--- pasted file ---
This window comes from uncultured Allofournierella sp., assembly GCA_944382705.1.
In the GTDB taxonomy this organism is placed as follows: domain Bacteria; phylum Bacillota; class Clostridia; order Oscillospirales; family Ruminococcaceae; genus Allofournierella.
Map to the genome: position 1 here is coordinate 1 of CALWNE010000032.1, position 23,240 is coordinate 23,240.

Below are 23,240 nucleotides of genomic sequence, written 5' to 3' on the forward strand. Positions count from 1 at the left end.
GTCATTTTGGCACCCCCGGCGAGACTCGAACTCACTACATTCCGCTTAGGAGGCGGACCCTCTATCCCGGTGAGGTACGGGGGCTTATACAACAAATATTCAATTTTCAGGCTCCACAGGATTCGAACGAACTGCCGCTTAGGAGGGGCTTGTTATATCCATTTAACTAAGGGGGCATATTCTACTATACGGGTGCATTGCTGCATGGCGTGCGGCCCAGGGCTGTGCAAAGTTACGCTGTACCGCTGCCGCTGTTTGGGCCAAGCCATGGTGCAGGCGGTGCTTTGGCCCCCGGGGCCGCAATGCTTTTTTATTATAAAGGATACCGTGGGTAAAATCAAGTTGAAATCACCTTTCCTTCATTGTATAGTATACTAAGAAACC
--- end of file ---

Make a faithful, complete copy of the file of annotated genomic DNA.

This window comes from uncultured Allofournierella sp., assembly GCA_944382705.1.
In the GTDB taxonomy this organism is placed as follows: domain Bacteria; phylum Bacillota; class Clostridia; order Oscillospirales; family Ruminococcaceae; genus Allofournierella.
Map to the genome: position 1 here is coordinate 1 of CALWNE010000032.1, position 23,240 is coordinate 23,240.

Below are 23,240 nucleotides of genomic sequence, written 5' to 3' on the forward strand. Positions count from 1 at the left end.
GTCATTTTGGCACCCCCGGCGAGACTCGAACTCACTACATTCCGCTTAGGAGGCGGACCCTCTATCCCGGTGAGGTACGGGGGCTTATACAACAAATATTCAATTTTCAGGCTCCACAGGATTCGAACGAACTGCCGCTTAGGAGGGGCTTGTTATATCCATTTAACTAAGGGGGCATATTCTACTATACGGGTGCATTGCTGCATGGCGTGCGGCCCAGGGCTGTGCAAAGTTACGCTGTACCGCTGCCGCTGTTTGGGCCAAGCCATGGTGCAGGCGGTGCTTTGGCCCCCGGGGCCGCAATGCTTTTTTATTATAAAGGATACCGTGGGTAAAATCAAGTTGAAATCACCTTTCCTTCATTGTATAGTATACTAAGAAACC